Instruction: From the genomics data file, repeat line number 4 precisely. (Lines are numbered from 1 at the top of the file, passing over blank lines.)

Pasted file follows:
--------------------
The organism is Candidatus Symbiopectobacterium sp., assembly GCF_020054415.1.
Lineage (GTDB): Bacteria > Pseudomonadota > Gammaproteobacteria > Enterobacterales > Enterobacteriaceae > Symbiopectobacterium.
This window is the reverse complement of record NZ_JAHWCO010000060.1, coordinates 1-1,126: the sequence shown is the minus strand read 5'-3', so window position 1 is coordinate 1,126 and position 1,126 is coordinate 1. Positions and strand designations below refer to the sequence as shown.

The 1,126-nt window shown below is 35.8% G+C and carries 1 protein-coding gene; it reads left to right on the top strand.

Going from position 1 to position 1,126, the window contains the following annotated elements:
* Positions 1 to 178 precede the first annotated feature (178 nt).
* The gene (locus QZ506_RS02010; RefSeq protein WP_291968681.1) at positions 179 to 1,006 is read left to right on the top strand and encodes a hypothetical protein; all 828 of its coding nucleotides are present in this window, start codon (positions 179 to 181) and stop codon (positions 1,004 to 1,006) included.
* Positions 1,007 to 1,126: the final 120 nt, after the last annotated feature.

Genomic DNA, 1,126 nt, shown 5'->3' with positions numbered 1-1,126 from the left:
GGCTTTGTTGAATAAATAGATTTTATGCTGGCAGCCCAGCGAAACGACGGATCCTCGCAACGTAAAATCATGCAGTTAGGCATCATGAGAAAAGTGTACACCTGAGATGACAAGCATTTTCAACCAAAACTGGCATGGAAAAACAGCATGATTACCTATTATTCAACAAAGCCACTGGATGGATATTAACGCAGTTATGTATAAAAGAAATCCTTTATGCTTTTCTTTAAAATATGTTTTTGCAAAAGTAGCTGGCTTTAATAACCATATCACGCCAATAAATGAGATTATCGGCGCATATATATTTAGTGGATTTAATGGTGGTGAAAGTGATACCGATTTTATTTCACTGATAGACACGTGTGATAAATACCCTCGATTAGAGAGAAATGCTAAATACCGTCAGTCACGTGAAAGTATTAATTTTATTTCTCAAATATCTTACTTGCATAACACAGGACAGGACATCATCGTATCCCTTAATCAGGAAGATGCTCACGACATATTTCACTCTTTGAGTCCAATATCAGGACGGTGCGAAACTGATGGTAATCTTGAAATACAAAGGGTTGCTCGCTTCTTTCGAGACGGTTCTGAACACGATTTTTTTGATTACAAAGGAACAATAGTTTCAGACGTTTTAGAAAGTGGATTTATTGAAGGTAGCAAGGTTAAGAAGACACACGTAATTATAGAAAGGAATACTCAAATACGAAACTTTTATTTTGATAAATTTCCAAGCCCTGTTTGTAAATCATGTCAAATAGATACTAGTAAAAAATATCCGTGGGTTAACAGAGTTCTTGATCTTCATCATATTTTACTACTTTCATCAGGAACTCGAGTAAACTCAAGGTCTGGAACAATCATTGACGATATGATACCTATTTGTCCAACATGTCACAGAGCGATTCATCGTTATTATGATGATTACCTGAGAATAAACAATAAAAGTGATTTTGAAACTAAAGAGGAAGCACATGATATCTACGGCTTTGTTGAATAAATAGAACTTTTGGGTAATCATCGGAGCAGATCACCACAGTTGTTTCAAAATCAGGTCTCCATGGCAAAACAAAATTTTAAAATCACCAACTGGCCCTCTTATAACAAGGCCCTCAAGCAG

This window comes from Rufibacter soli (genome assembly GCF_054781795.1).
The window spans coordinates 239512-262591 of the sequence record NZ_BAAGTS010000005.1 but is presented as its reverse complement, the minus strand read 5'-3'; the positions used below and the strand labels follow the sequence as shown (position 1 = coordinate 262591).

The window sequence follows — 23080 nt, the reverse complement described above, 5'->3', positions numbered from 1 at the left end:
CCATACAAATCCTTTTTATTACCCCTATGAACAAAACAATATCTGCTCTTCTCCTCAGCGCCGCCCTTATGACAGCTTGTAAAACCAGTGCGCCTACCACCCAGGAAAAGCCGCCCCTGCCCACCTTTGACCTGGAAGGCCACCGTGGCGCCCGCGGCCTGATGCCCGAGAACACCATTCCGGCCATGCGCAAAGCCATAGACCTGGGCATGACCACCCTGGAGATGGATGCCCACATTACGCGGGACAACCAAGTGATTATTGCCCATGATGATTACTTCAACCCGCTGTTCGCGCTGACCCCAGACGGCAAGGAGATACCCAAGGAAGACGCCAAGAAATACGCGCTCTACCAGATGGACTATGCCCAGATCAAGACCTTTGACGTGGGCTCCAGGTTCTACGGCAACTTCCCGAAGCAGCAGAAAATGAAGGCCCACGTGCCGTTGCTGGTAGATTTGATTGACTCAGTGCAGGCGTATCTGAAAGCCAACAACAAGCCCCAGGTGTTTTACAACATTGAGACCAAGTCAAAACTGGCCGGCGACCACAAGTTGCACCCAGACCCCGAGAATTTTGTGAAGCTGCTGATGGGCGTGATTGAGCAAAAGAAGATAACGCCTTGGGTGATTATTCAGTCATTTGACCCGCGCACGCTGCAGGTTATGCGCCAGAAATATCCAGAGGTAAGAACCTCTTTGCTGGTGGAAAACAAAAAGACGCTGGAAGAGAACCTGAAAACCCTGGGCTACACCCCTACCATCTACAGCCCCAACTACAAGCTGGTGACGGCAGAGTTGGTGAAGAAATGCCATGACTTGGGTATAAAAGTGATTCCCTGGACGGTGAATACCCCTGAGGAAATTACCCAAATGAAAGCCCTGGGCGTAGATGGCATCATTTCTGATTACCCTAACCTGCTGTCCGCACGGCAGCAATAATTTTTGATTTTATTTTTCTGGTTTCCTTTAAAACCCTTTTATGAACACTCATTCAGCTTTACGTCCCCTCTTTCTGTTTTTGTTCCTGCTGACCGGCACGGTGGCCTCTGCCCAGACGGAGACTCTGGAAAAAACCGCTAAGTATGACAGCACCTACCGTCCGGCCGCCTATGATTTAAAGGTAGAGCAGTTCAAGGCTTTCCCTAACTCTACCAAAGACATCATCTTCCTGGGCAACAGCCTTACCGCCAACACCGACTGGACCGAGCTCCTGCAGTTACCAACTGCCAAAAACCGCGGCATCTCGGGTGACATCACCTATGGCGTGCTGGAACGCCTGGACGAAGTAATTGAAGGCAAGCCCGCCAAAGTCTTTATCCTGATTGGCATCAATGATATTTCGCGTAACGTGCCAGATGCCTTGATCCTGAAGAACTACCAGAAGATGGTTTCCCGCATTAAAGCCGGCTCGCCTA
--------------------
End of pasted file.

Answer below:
The 1,126-nt window shown below is 35.8% G+C and carries 1 protein-coding gene; it reads left to right on the top strand.